This thesis makes significant contributions to improving the use of Airport Safety
Areas (ASAs) as aviation accident risk mitigation measures by developing improved
accident frequency models and risk assessment methodologies. In recent years, the
adequacy of ASAs such as the Runway End Safety Area and Runway Safety Area has
come under increasing scrutiny. The current research found flaws in the existing
ASA regulations and airport risk assessment techniques that lead to the provision of
inconsistent safety margins at airports and runways.
The research was based on a comprehensive database of ASA-related accidents,
which was matched by a representative sample of normal operations data, such that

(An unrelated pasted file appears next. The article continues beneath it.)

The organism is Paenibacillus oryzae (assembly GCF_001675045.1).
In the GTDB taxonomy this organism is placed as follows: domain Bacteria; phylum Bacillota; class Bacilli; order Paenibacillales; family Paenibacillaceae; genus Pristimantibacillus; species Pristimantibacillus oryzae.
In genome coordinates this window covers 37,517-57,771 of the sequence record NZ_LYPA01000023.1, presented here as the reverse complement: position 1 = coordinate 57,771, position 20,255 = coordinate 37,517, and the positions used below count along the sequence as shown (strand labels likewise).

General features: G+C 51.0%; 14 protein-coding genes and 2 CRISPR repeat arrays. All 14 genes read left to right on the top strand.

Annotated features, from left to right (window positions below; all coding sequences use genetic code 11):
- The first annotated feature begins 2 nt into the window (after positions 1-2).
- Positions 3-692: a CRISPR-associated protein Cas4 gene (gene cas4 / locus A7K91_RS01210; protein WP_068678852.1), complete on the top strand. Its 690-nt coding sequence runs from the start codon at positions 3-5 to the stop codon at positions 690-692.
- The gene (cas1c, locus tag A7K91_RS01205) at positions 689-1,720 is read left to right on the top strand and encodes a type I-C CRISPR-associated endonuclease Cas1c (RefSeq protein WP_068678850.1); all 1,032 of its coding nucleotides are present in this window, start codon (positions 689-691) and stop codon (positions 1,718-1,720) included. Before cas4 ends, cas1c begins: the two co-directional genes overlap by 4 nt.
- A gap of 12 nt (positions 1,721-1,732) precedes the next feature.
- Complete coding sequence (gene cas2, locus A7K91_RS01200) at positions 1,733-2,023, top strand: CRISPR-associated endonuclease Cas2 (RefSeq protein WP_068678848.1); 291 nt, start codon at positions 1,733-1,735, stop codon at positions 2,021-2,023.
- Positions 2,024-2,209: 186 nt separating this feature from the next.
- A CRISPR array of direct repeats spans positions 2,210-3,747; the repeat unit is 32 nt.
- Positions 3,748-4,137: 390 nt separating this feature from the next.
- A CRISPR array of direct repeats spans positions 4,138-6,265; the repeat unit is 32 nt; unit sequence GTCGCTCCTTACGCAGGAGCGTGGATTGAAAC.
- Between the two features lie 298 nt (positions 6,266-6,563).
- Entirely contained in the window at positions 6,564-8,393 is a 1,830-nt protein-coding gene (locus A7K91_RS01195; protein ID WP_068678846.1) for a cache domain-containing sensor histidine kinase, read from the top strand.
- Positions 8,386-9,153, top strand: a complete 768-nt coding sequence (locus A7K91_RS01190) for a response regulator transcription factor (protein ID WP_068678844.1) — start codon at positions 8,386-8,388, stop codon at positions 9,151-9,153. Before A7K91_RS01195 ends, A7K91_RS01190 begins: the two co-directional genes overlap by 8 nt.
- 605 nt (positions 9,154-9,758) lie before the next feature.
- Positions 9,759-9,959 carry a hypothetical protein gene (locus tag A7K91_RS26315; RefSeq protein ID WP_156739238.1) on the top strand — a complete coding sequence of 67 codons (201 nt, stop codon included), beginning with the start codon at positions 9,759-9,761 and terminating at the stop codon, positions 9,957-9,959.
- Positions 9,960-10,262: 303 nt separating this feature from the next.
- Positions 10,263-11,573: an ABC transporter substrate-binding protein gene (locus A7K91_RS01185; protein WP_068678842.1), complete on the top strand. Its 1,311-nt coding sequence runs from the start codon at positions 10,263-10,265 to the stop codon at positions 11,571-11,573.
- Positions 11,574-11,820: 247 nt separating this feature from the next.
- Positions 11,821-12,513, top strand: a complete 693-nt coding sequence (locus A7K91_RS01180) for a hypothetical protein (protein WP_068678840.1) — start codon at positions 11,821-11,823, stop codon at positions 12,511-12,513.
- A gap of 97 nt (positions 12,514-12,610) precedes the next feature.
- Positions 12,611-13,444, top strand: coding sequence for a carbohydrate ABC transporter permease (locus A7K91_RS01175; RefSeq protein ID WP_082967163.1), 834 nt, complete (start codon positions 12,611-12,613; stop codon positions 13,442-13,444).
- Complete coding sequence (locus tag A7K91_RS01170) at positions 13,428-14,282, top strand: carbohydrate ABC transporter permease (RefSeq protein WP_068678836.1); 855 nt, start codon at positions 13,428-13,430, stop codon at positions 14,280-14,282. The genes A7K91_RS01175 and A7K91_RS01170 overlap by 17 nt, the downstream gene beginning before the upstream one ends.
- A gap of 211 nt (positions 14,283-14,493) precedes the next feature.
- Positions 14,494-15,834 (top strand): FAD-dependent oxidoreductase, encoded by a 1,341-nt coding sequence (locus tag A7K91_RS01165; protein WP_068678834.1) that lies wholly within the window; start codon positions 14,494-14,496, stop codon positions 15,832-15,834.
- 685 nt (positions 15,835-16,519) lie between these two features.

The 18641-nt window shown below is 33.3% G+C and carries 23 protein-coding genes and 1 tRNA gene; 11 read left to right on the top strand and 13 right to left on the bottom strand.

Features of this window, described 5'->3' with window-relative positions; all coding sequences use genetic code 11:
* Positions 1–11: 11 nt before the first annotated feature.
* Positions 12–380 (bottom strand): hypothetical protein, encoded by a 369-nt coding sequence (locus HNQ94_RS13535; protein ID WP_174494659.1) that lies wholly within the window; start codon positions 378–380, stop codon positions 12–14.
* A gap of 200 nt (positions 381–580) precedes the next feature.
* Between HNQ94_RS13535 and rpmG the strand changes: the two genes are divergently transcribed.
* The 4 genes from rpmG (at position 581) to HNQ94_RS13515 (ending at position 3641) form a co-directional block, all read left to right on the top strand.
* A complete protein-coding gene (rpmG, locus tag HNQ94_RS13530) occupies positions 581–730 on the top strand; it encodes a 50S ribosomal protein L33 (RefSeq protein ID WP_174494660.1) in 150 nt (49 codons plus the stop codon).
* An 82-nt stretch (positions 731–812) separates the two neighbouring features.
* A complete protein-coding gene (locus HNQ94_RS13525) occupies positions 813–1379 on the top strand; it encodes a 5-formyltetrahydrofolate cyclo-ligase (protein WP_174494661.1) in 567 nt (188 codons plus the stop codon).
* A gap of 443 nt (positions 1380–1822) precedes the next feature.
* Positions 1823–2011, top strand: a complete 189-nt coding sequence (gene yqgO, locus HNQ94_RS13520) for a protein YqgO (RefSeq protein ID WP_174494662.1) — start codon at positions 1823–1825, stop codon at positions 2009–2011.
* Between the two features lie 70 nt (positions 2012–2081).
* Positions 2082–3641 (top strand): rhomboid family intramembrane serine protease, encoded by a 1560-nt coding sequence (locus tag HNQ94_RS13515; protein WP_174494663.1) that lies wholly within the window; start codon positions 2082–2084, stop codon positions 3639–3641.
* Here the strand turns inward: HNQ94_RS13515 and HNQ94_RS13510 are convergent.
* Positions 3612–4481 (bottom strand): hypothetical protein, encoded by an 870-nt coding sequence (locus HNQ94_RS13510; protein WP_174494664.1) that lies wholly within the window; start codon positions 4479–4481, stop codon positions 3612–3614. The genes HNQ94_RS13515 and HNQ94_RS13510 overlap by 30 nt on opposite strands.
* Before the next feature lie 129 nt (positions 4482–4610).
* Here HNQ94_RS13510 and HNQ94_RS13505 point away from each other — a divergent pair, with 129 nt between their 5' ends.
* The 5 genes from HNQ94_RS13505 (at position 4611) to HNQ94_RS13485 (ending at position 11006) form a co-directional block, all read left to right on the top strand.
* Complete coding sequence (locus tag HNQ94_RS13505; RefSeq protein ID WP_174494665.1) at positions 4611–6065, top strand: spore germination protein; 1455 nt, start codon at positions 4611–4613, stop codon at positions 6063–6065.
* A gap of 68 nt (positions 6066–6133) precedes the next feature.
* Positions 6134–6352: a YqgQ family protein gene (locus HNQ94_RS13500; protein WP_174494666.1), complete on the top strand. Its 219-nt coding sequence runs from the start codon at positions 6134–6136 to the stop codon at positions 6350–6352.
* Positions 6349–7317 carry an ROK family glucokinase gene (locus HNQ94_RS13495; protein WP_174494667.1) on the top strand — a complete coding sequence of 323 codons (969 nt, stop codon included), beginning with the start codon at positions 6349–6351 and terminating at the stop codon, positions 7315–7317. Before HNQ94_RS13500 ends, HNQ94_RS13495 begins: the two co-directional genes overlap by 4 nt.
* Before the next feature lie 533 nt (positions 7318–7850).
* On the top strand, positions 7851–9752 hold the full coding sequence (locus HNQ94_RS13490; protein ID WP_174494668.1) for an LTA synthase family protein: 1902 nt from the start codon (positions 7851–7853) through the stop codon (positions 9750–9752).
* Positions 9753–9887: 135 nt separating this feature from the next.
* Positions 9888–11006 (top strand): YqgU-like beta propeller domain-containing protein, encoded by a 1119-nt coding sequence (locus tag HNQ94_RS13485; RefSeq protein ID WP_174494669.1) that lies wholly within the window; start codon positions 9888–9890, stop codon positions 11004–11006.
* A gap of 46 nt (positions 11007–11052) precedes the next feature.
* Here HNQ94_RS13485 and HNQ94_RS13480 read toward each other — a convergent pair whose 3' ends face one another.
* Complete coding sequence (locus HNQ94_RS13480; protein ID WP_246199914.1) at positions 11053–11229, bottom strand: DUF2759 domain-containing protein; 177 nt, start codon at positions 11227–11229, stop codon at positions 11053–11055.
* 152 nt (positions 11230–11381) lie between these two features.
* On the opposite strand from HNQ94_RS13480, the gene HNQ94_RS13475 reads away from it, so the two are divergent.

the exposure to a range of operational and meteorological risk factors between
accident and normal flights could be compared. On this basis, the criticality of
individual risk factors was quantified and accident frequency models were developed
using logistic regression. These models have considerably better predictive power
compared to models used by previous airport risk assessments.
An improved risk assessment technique was developed coupling the accident
frequency models with accident location data, yielding distributions that describe the
frequency of accidents that reach specific distances beyond the runway end or
centreline given the risk exposure profile of the particular runway. The application
of the proposed methodology was demonstrated in two case studies. Specific
recommendations on ASA dimensions were made for achieving consistent levels of
safety on each side of the runway. Advances made in this study have implications on
the overall assessment and management of risks at airports.
A Doctoral Thesis. Submitted in partial fulfillment of the requirements for the award of Doctor of Philosophy of Loughborough University.